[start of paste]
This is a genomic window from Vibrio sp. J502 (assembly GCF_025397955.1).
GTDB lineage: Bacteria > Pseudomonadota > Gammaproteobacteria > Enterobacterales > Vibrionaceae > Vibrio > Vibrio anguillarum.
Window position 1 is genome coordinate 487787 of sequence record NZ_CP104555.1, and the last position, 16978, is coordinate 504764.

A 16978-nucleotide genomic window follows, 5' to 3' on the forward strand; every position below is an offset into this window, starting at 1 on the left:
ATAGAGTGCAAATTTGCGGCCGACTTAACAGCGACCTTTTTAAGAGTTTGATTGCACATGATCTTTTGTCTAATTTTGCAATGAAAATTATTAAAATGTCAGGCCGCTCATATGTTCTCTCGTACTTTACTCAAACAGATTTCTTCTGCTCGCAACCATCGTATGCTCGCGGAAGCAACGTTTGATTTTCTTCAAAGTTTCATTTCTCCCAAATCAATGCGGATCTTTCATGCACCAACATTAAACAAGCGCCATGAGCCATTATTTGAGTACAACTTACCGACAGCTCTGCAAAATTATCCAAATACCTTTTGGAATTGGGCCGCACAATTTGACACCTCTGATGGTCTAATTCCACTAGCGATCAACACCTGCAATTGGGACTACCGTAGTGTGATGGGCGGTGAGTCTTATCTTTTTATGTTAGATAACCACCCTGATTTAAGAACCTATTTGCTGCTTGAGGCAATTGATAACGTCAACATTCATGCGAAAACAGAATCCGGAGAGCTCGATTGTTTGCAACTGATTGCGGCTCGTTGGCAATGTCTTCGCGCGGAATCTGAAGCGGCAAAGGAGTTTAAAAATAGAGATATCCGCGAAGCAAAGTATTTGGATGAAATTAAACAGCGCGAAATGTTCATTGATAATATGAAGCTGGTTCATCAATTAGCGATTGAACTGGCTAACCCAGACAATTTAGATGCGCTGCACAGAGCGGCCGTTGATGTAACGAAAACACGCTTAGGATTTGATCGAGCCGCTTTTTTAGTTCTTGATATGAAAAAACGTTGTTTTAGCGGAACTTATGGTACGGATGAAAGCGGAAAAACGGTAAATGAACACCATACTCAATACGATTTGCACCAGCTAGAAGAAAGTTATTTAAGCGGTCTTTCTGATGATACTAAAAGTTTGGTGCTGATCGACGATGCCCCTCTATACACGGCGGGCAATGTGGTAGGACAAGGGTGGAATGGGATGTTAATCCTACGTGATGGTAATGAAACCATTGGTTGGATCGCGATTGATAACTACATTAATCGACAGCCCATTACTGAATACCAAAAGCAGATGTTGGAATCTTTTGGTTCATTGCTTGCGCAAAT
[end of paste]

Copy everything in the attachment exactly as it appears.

This is a genomic window from Vibrio sp. J502 (assembly GCF_025397955.1).
GTDB lineage: Bacteria > Pseudomonadota > Gammaproteobacteria > Enterobacterales > Vibrionaceae > Vibrio > Vibrio anguillarum.
Window position 1 is genome coordinate 487787 of sequence record NZ_CP104555.1, and the last position, 16978, is coordinate 504764.

A 16978-nucleotide genomic window follows, 5' to 3' on the forward strand; every position below is an offset into this window, starting at 1 on the left:
ATAGAGTGCAAATTTGCGGCCGACTTAACAGCGACCTTTTTAAGAGTTTGATTGCACATGATCTTTTGTCTAATTTTGCAATGAAAATTATTAAAATGTCAGGCCGCTCATATGTTCTCTCGTACTTTACTCAAACAGATTTCTTCTGCTCGCAACCATCGTATGCTCGCGGAAGCAACGTTTGATTTTCTTCAAAGTTTCATTTCTCCCAAATCAATGCGGATCTTTCATGCACCAACATTAAACAAGCGCCATGAGCCATTATTTGAGTACAACTTACCGACAGCTCTGCAAAATTATCCAAATACCTTTTGGAATTGGGCCGCACAATTTGACACCTCTGATGGTCTAATTCCACTAGCGATCAACACCTGCAATTGGGACTACCGTAGTGTGATGGGCGGTGAGTCTTATCTTTTTATGTTAGATAACCACCCTGATTTAAGAACCTATTTGCTGCTTGAGGCAATTGATAACGTCAACATTCATGCGAAAACAGAATCCGGAGAGCTCGATTGTTTGCAACTGATTGCGGCTCGTTGGCAATGTCTTCGCGCGGAATCTGAAGCGGCAAAGGAGTTTAAAAATAGAGATATCCGCGAAGCAAAGTATTTGGATGAAATTAAACAGCGCGAAATGTTCATTGATAATATGAAGCTGGTTCATCAATTAGCGATTGAACTGGCTAACCCAGACAATTTAGATGCGCTGCACAGAGCGGCCGTTGATGTAACGAAAACACGCTTAGGATTTGATCGAGCCGCTTTTTTAGTTCTTGATATGAAAAAACGTTGTTTTAGCGGAACTTATGGTACGGATGAAAGCGGAAAAACGGTAAATGAACACCATACTCAATACGATTTGCACCAGCTAGAAGAAAGTTATTTAAGCGGTCTTTCTGATGATACTAAAAGTTTGGTGCTGATCGACGATGCCCCTCTATACACGGCGGGCAATGTGGTAGGACAAGGGTGGAATGGGATGTTAATCCTACGTGATGGTAATGAAACCATTGGTTGGATCGCGATTGATAACTACATTAATCGACAGCCCATTACTGAATACCAAAAGCAGATGTTGGAATCTTTTGGTTCATTGCTTGCGCAAAT